Among Kendal’s many unusual features (two castles, three rivers and the widest church in the country) is something really unexpected – a dry ski slope. It’s hidden away at the foot of the ‘new’ castle hill, which is a great place for it as the hillside is steep enough to provide descending skiiers with a good head of steam.
Dave has been a member of the club for the last year or so and heads off every Monday during the winter season for skiing lessons. The season has now ended but yesterday the club had a ‘last hurrah’ racing event, with hundreds of people turning up and taking part. We strolled along too and watched as skiiers hurtled down two different slalom courses, and it was fascinating to see close-hand something I’d only ever watched on television before. I had no idea, for instance, that slalom poles give out a dull ‘thwack’ when they’re hit with ski poles, because that sound is usually drowned out by the scrape of skis on icy snow, by the crowd shouting, by the commentary and even music.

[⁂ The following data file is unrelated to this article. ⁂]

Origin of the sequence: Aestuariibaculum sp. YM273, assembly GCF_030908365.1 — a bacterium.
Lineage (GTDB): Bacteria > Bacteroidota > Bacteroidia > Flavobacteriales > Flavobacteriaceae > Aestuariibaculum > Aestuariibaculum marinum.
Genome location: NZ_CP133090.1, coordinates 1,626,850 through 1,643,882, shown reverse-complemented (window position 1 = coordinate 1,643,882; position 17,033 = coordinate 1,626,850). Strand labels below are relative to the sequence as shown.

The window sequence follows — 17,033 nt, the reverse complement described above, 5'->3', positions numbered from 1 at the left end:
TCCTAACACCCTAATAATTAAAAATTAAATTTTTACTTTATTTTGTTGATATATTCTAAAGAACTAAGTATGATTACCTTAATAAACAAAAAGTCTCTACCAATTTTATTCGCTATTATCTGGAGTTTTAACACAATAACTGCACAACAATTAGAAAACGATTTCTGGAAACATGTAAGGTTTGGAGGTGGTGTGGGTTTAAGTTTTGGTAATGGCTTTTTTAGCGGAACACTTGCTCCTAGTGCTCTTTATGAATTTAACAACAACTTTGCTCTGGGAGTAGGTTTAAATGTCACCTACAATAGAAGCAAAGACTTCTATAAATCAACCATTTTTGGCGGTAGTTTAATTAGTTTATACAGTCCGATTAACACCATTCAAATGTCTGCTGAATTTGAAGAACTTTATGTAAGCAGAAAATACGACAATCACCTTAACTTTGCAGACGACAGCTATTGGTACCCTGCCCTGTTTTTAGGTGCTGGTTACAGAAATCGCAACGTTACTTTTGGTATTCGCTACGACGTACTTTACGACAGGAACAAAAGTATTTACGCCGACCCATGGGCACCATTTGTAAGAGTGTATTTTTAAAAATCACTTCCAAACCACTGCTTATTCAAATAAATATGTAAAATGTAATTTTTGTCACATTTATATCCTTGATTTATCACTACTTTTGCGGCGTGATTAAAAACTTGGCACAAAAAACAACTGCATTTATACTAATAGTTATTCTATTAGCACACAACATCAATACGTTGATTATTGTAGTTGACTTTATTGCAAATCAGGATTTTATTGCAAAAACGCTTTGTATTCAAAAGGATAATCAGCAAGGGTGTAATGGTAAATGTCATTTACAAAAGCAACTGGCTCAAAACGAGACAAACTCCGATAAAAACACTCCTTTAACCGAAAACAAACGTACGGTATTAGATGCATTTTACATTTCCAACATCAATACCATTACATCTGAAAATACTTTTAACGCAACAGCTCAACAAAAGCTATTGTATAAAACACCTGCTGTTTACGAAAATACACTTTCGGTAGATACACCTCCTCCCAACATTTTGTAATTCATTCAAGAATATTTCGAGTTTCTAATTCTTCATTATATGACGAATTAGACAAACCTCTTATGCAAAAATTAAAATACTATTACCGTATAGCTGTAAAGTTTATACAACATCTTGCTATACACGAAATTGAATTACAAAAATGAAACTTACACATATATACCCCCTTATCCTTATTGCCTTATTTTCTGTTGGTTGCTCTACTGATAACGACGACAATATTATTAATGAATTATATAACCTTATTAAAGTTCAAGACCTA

Afterwards we had a mooch into Kendal, past the maze of old factories in the area known as Canal Head where the old Lancaster canal terminated. During the heyday of canals this area teemed with wharves and warehousing; many of the buildings have been abandoned or turned to other purposes (a funeral parlour, a trendy bar) but there are still factories making unusual products like snuff and Kendal Mint Cake.
And we finally got to cross the brand new Gooseholme Bridge, which was only opened last year. The previous bridge was washed away in the devastating floods of Storm Desmond and it’s taken all this time to design and build a new one. The new bridge makes use of local stone, has a great view of the river and the stone piers of the old bridge, and even incorporates a plaque of flying geese as a nod to the area’s name.